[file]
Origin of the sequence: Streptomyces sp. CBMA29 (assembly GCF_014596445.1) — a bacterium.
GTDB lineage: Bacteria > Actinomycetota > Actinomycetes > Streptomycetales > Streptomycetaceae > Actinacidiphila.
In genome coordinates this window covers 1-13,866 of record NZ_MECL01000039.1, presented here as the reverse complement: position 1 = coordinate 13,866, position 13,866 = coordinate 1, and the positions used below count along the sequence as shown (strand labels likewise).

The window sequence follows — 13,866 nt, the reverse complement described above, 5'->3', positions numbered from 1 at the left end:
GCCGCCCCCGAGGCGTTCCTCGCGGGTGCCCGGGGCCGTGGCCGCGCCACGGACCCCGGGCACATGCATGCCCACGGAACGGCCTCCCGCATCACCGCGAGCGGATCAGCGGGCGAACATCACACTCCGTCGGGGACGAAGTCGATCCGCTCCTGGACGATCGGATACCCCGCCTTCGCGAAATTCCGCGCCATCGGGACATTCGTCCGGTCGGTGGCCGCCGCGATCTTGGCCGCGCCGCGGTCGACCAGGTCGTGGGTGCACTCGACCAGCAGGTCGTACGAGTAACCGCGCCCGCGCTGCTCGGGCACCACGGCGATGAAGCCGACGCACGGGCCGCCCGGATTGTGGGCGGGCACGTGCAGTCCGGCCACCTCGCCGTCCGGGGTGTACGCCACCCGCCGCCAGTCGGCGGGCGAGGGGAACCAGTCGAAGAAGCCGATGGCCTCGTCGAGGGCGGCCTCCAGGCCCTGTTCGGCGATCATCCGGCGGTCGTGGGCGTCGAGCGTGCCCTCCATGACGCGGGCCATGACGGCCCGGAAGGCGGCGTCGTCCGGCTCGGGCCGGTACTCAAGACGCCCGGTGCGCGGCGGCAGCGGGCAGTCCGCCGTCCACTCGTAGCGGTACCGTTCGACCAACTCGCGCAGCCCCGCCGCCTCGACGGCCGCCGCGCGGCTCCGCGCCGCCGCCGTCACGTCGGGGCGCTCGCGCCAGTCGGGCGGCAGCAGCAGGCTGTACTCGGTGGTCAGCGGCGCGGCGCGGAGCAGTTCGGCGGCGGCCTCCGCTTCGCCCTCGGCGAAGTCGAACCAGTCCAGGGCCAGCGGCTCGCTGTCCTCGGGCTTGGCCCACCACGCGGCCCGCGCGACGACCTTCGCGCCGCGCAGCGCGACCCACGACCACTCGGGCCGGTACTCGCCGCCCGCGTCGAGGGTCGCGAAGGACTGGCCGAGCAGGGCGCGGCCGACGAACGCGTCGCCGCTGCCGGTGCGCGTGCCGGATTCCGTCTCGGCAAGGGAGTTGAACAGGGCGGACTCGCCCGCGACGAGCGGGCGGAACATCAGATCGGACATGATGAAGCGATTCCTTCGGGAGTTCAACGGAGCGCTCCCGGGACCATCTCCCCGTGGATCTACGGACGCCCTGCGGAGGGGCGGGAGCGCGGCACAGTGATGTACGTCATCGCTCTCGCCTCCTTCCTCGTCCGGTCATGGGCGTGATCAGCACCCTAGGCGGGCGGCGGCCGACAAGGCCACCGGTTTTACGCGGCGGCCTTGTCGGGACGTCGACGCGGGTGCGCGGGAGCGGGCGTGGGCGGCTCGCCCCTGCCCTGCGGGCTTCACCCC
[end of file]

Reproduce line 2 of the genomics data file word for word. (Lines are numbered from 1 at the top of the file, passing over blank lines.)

GTDB lineage: Bacteria > Actinomycetota > Actinomycetes > Streptomycetales > Streptomycetaceae > Actinacidiphila.